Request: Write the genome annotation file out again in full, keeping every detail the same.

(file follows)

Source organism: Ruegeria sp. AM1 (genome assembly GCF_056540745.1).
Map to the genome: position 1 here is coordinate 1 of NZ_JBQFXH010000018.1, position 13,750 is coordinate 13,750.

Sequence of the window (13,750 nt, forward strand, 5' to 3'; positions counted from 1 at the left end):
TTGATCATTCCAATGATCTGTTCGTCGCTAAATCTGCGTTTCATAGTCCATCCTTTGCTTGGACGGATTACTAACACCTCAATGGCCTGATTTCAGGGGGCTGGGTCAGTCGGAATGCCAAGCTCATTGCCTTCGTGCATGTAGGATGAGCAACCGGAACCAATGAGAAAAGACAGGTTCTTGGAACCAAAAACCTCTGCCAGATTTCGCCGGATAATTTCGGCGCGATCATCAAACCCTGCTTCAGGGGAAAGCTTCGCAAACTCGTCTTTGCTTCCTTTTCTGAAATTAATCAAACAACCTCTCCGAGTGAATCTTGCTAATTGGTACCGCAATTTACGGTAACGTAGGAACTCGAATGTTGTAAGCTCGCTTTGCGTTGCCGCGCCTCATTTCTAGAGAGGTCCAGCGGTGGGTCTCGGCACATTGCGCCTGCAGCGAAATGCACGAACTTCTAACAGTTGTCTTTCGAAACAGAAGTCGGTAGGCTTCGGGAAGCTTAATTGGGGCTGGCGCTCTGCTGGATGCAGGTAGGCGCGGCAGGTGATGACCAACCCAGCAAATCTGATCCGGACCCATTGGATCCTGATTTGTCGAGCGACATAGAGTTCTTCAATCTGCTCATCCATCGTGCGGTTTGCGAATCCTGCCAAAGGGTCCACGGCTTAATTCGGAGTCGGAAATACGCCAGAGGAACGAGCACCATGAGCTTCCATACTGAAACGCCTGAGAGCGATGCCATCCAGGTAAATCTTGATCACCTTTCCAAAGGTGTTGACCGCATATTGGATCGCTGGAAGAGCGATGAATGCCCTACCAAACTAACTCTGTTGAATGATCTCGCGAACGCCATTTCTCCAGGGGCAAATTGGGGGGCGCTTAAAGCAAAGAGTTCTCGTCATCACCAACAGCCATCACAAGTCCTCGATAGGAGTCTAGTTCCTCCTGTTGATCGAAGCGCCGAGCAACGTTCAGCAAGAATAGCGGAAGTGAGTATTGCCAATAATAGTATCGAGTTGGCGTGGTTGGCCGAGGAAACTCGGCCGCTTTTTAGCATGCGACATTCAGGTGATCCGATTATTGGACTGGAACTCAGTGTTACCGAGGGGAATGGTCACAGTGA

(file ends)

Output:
Source organism: Ruegeria sp. AM1 (genome assembly GCF_056540745.1).
Map to the genome: position 1 here is coordinate 1 of NZ_JBQFXH010000018.1, position 13,750 is coordinate 13,750.

Sequence of the window (13,750 nt, forward strand, 5' to 3'; positions counted from 1 at the left end):
TTGATCATTCCAATGATCTGTTCGTCGCTAAATCTGCGTTTCATAGTCCATCCTTTGCTTGGACGGATTACTAACACCTCAATGGCCTGATTTCAGGGGGCTGGGTCAGTCGGAATGCCAAGCTCATTGCCTTCGTGCATGTAGGATGAGCAACCGGAACCAATGAGAAAAGACAGGTTCTTGGAACCAAAAACCTCTGCCAGATTTCGCCGGATAATTTCGGCGCGATCATCAAACCCTGCTTCAGGGGAAAGCTTCGCAAACTCGTCTTTGCTTCCTTTTCTGAAATTAATCAAACAACCTCTCCGAGTGAATCTTGCTAATTGGTACCGCAATTTACGGTAACGTAGGAACTCGAATGTTGTAAGCTCGCTTTGCGTTGCCGCGCCTCATTTCTAGAGAGGTCCAGCGGTGGGTCTCGGCACATTGCGCCTGCAGCGAAATGCACGAACTTCTAACAGTTGTCTTTCGAAACAGAAGTCGGTAGGCTTCGGGAAGCTTAATTGGGGCTGGCGCTCTGCTGGATGCAGGTAGGCGCGGCAGGTGATGACCAACCCAGCAAATCTGATCCGGACCCATTGGATCCTGATTTGTCGAGCGACATAGAGTTCTTCAATCTGCTCATCCATCGTGCGGTTTGCGAATCCTGCCAAAGGGTCCACGGCTTAATTCGGAGTCGGAAATACGCCAGAGGAACGAGCACCATGAGCTTCCATACTGAAACGCCTGAGAGCGATGCCATCCAGGTAAATCTTGATCACCTTTCCAAAGGTGTTGACCGCATATTGGATCGCTGGAAGAGCGATGAATGCCCTACCAAACTAACTCTGTTGAATGATCTCGCGAACGCCATTTCTCCAGGGGCAAATTGGGGGGCGCTTAAAGCAAAGAGTTCTCGTCATCACCAACAGCCATCACAAGTCCTCGATAGGAGTCTAGTTCCTCCTGTTGATCGAAGCGCCGAGCAACGTTCAGCAAGAATAGCGGAAGTGAGTATTGCCAATAATAGTATCGAGTTGGCGTGGTTGGCCGAGGAAACTCGGCCGCTTTTTAGCATGCGACATTCAGGTGATCCGATTATTGGACTGGAACTCAGTGTTACCGAGGGGAATGGTCACAGTGA